Learning about rubella:
This CDC Web site has information about vaccines and the diseases that can
be prevented by immunization. The Web site includes the recommended
immunization schedules for children, teens, and adults. There is also
information about vaccine side effects and safety, school and state
requirements, and immunization records. Interactive schedules are also
The March of Dimes tries to improve the health of babies
by preventing birth defects, premature birth, and early death. March of Dimes
supports research, community services, education, and advocacy to save babies'
lives. The organization's website has information on premature birth, birth
defects, birth defects testing, pregnancy, and prenatal care.
The National Institute of Allergy and Infectious
Diseases conducts research and provides consumer information on infectious and
The National Network for Immunization Information provides
information on immunizations, including each of the recommended childhood
vaccines, the recommended childhood immunization schedule, tips on using the
World Wide Web as a source of immunization and health information, and links to
other helpful sites. You can also search for the vaccines that each state
requires before entry into school or day care.
This U.S. Department of Health and Human Services website has vaccine information from many federal agencies. A Spanish version of the website is available at http://es.vaccines.gov.
CitationsAmerican Academy of Pediatrics (2009). Rubella. In LK Pickering et al., eds., Red Book: 2009 Report of the Committee on Infectious Diseases, 28th ed., pp. 579–584. Elk Grove Village, IL: American Academy of Pediatrics.Other Works ConsultedAmerican Public Health Association (2008). Rubella (German measles). In DL Heymann, ed., Control of Communicable Diseases Manual, 19th ed., pp. 529–534. Washington, DC: American Public Health Association.Centers for Disease Control and Prevention (2001).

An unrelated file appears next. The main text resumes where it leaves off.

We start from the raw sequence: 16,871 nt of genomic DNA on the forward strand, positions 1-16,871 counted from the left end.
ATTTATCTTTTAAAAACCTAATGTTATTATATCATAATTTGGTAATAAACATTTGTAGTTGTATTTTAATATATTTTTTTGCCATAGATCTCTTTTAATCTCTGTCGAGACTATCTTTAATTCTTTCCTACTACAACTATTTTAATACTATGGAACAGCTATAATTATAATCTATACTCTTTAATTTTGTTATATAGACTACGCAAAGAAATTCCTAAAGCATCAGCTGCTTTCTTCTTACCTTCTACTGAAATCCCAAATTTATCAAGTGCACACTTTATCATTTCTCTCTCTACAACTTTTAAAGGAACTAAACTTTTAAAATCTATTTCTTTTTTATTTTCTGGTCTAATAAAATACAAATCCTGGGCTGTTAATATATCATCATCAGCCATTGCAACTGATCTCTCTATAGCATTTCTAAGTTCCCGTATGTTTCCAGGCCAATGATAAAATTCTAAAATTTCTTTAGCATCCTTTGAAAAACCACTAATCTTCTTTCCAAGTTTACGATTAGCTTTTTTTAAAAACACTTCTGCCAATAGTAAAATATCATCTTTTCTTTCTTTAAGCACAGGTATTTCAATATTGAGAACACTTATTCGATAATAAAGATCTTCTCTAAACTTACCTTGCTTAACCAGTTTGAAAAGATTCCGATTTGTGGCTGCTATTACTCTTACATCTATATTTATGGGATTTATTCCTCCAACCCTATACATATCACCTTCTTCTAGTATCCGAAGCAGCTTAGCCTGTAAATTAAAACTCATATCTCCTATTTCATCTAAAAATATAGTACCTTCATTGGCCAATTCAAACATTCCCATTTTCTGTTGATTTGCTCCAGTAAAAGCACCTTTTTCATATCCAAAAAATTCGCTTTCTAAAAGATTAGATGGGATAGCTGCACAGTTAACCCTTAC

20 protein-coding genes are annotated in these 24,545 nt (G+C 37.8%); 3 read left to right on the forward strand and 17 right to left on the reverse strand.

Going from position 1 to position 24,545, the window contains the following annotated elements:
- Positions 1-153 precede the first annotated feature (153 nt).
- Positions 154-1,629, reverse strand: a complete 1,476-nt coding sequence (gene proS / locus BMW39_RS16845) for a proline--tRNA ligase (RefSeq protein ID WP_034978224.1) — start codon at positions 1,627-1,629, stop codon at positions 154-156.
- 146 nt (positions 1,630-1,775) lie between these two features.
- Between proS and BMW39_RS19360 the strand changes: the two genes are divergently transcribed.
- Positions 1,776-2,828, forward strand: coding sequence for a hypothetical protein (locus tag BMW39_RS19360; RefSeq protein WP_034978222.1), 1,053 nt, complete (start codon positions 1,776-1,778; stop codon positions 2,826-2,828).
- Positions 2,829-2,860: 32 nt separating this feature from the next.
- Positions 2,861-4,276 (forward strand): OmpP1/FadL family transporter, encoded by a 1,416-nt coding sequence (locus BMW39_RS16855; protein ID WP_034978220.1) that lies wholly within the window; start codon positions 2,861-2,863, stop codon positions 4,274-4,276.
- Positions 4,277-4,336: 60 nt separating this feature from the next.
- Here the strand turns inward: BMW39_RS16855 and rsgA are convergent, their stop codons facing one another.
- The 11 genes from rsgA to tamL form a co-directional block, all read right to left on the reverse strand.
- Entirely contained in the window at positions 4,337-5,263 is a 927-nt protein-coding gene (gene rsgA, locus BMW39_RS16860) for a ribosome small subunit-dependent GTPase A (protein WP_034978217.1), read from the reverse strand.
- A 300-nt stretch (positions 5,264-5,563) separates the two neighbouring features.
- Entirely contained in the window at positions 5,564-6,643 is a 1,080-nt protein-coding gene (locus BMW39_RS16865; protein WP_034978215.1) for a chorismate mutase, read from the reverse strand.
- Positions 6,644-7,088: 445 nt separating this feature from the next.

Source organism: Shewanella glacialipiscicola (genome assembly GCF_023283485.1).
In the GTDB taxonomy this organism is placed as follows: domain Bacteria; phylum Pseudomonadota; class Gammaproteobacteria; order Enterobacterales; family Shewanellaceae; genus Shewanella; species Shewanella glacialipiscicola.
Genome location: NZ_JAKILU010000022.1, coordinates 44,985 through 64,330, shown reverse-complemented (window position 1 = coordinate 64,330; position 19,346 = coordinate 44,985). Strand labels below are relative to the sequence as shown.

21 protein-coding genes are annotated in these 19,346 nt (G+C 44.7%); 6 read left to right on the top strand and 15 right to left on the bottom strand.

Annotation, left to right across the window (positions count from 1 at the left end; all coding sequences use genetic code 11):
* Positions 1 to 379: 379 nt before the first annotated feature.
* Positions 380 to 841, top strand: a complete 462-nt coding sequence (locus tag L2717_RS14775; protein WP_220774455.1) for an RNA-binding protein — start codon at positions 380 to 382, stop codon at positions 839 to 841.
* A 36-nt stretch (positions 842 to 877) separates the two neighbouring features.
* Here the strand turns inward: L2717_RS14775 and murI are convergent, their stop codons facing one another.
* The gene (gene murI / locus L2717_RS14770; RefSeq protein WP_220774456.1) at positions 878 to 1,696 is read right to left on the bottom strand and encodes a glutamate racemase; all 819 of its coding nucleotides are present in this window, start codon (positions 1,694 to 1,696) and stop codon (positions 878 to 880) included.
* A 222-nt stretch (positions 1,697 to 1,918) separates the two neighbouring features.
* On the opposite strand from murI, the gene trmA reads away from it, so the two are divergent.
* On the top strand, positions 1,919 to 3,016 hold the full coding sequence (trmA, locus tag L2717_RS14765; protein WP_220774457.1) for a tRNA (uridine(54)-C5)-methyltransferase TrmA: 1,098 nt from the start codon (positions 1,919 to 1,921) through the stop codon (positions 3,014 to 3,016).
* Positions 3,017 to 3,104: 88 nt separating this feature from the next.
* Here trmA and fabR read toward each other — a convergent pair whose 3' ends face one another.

Control and prevention of rubella: Evaluation and management of suspected
outbreaks, rubella in pregnant women, and surveillance for congenital rubella
syndrome. MMWR, 50(RR-12):
1–23.Centers for Disease Control and Prevention (2011). Rubella. In W Atkinson et al., eds., Epidemiology and Prevention of Vaccine-Preventable Diseases, 12th ed., pp. 291–300. Washington, DC: Public Health Foundation. Also available online: http://www.cdc.gov/vaccines/pubs/pinkbook/index.html.Cherry JD (2009). Rubella virus. In RD Feigin et al., eds., Feigin and Cherry's Textbook of Pediatric Infectious Diseases, 6th ed., vol. 1, pp. 2271–2300. Philadelphia: Saunders Elsevier.Levin MJ, Weinberg A (2011). Infections: Viral and rickettsial. In WW Hay et al., eds., Current Diagnosis and Treatment: Pediatrics, 20th ed., pp. 1107–1147. New York: McGraw-Hill.Mason WH (2011). Rubella. In RM Kleigman et al., eds., Nelson Textbook of Pediatrics, 19th ed., pp. 1075–1078. Philadelphia: Saunders.
August 31, 2012
John Pope, MD - Pediatrics & W. David Colby IV, MSc, MD, FRCPC - Infectious Disease